|2012 ALS User Meeting Awards|
|Wednesday, 10 October 2012 15:30|
The David A. Shirley Award for Scientific Achievement went to, from left, Carl Percival (University of Manchester), Dudley Shallcross [(University of Bristol) not pictured], and Craig Taatjes and David Osborn (Sandia), for making the first direct measurements of the reactions of Criegee intermediates, and showing that their impact on tropospheric chemistry and climate may be substantially greater than previously assumed. The research team conducted studies of gas phase Criegee intermediates using a multiplexed photoionization mass spectrometer (MPIMS) at the ALS. Percival explained in a presentation of the research on Tuesday morning that “scientists have always postulated that Criegee intermediates play a major role, but this was the first direct measurement of rates of reaction and product yields.”
David Shirley was a Professor of Chemistry at UC Berkeley and Director of LBNL from 1980 to 1989, and was instrumental in having the Advanced Light Source built. He is now retired from the lab.
The Klaus Halbach Award for Innovative Instrumentation at the ALS recognized from left, Jeff Dickert and Simon Morton of Berkeley Lab’s Physical Biosciences Division for the invention and implementation of the Compact Variable Collimator (CVC), which has led to a dramatic increase in productivity of protein crystallography at the ALS Berkeley Center for Structural Biology (BCSB) beamlines. The CVC has already been used to make critical discoveries in areas that include Alzheimer’s and Parkinson’s disease, antibiotic resistance and food crop improvements.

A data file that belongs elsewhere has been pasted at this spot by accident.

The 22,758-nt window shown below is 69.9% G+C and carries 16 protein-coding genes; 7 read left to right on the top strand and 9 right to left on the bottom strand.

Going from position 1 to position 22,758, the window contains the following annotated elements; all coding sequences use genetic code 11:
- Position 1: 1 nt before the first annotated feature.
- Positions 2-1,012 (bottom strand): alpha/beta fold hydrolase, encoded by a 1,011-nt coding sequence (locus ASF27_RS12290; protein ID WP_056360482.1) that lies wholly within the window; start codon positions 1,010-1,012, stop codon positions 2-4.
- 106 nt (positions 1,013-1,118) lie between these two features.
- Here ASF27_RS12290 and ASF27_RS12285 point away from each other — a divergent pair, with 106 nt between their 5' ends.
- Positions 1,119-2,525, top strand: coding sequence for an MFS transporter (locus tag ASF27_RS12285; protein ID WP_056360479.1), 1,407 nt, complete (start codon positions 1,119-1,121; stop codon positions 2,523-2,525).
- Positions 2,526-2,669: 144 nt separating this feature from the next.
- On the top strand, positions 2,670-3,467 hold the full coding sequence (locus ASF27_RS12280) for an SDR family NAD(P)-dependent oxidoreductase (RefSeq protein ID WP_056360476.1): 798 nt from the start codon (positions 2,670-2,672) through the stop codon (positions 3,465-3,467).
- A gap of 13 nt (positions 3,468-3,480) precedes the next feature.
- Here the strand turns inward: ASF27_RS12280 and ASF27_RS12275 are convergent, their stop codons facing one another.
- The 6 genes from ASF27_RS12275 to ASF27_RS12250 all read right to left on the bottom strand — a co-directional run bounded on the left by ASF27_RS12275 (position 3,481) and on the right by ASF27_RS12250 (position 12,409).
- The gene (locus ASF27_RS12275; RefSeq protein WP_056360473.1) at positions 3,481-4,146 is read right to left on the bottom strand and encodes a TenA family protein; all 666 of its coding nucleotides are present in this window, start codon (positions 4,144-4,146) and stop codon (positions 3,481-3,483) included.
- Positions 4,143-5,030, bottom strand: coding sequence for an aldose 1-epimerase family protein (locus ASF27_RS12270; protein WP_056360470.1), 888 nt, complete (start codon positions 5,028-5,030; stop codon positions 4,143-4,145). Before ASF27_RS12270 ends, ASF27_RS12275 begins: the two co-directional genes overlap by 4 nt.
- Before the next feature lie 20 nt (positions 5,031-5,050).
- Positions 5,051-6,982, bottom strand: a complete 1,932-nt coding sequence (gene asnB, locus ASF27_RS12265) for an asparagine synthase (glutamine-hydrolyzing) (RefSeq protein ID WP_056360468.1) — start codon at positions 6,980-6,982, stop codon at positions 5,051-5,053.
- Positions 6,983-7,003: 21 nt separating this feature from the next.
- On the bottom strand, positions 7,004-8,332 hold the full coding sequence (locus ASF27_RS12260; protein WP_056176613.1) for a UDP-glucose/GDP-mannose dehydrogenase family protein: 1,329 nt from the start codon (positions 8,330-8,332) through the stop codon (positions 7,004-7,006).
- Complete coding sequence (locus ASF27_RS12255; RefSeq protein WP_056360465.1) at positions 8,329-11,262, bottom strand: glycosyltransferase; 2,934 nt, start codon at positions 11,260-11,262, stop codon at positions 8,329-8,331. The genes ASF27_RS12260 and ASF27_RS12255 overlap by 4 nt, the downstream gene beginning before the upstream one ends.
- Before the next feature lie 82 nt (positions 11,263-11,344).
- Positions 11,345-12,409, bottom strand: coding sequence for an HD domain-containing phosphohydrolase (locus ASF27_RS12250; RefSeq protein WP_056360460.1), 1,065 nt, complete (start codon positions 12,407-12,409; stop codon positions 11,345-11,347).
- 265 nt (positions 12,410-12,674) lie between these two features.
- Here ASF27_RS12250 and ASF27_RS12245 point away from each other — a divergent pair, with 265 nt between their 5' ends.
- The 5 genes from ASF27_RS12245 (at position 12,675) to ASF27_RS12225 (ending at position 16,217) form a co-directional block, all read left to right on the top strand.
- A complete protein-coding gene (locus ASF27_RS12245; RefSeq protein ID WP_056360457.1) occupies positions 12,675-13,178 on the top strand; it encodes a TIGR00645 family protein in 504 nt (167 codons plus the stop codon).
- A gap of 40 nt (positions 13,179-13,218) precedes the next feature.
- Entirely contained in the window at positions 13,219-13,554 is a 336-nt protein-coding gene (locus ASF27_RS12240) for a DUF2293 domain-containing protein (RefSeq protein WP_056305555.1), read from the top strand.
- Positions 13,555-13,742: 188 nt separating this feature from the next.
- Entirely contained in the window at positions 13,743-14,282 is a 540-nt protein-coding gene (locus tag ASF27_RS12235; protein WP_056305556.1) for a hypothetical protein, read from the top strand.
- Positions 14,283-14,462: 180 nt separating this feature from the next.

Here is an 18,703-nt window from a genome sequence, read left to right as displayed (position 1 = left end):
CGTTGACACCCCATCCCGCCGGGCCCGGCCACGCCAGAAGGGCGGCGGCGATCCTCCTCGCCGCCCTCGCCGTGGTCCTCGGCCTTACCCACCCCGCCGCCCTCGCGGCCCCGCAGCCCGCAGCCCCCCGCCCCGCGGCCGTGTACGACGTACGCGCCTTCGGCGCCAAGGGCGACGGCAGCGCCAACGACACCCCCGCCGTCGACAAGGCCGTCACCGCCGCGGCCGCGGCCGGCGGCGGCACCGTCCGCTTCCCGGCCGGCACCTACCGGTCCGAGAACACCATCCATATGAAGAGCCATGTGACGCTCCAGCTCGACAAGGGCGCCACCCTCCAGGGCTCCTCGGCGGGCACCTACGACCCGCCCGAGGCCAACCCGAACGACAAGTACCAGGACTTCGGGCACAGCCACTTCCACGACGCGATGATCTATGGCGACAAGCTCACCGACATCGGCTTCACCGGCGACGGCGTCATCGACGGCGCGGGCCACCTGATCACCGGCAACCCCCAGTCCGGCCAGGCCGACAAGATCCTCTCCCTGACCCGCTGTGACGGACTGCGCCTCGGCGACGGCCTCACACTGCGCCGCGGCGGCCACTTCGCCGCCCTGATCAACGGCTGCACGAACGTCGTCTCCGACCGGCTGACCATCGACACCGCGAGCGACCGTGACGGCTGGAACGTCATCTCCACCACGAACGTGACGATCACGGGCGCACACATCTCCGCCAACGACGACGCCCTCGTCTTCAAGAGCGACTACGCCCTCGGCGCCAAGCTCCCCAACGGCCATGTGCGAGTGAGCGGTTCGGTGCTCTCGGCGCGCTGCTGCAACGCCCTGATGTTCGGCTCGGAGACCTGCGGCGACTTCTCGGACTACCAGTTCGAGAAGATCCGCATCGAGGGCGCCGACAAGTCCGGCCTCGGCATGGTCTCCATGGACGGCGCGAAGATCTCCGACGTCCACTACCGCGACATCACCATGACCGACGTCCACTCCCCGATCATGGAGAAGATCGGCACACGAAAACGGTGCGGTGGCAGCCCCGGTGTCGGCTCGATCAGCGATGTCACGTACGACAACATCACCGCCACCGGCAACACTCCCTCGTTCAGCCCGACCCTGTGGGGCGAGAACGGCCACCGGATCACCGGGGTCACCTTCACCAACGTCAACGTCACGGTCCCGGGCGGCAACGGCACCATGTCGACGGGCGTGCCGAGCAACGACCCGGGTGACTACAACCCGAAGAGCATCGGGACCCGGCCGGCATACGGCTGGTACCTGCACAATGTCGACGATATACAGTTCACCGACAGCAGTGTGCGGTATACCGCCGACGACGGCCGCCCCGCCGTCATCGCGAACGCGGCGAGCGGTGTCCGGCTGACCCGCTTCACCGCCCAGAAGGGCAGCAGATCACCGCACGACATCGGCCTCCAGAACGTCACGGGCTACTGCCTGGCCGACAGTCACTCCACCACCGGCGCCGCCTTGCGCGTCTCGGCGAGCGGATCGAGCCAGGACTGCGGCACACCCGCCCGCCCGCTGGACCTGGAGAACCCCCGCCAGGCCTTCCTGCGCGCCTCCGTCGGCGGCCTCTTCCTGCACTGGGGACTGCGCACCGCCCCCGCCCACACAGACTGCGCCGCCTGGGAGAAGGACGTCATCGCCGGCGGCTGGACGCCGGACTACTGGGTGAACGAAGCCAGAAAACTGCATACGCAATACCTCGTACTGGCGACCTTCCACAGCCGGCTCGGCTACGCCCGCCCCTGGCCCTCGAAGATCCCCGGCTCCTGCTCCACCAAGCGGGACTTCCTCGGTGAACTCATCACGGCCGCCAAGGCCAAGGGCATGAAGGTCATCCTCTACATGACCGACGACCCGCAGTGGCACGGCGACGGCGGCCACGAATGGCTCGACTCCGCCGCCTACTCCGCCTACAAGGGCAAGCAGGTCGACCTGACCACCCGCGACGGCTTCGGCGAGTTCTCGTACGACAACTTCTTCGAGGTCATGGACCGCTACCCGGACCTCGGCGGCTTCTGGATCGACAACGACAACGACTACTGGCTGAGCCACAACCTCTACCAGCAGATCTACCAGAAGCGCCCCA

Klaus Halbach was a senior staff scientist at LBNL who pioneered the development of undulators using permanent magnets, and other innovations in accelerator physics. Even though he retired from LBNL in 1991, he remained active in lab projects and student training until his death in 2000.
The Tim Renner User Services Award was awarded to Tolek Tyliszczak, beamline scientist at the ALS Molecular Environmental Sciences (MES) beamline, a leading national resource in the field of soft x-ray synchrotron radiation research. Tyliszczak was recognized for his “outstanding generosity in spirit as well as remarkable technical support, which has provided countless scientists the ability to push their science forward at the Advanced Light Source.”
Tim Renner was a beamline scientist at the ALS who died at an early age, and who during his career touched everyone that knew him with his caring attitude to others and his larger-than-life personality. This award recognizes the services of others across the ALS organization who, like Tim, have made outstanding contributions to the ALS User Community.
The ALS Student Poster Competition is a fun ALS User Meeting tradition that gives recognition to significant student research conducted at the ALS. Twenty-one students from universities across the nation and throughout the world created posters about their work for this year’s event and all were given a brief opportunity to speak about their research. First prize went to, from right, Mahati Chintapalli of the Materials Science Division at UC Berkeley, who presented her research paper, “Size-Dependent Dissociation of CO on Cobalt Nanocatalysts,” in a presentation to the ALS user community on Tuesday morning. Second prize was awarded to UC Berkeley’s Christine Koh for her poster titled “Kinetic Measurements of Intermediates Formed by Hypergolic Reaction of Ionic Liquid and Nitric Acid,” and third prize to UC Berkeley’s James Wonsever for his poster, “ShirleyXAS: An Online Approach to NEXAFS Spectra.”